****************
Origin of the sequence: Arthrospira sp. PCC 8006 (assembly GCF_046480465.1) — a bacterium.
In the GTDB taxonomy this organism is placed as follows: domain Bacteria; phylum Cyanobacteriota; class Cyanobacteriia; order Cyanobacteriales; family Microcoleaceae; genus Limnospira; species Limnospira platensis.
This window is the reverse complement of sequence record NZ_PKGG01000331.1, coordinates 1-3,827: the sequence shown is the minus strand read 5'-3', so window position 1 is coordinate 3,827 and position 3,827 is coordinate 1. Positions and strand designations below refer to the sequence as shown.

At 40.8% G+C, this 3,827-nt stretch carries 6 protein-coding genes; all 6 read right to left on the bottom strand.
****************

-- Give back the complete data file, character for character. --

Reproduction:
Origin of the sequence: Arthrospira sp. PCC 8006 (assembly GCF_046480465.1) — a bacterium.
In the GTDB taxonomy this organism is placed as follows: domain Bacteria; phylum Cyanobacteriota; class Cyanobacteriia; order Cyanobacteriales; family Microcoleaceae; genus Limnospira; species Limnospira platensis.
This window is the reverse complement of sequence record NZ_PKGG01000331.1, coordinates 1-3,827: the sequence shown is the minus strand read 5'-3', so window position 1 is coordinate 3,827 and position 3,827 is coordinate 1. Positions and strand designations below refer to the sequence as shown.

At 40.8% G+C, this 3,827-nt stretch carries 6 protein-coding genes; all 6 read right to left on the bottom strand.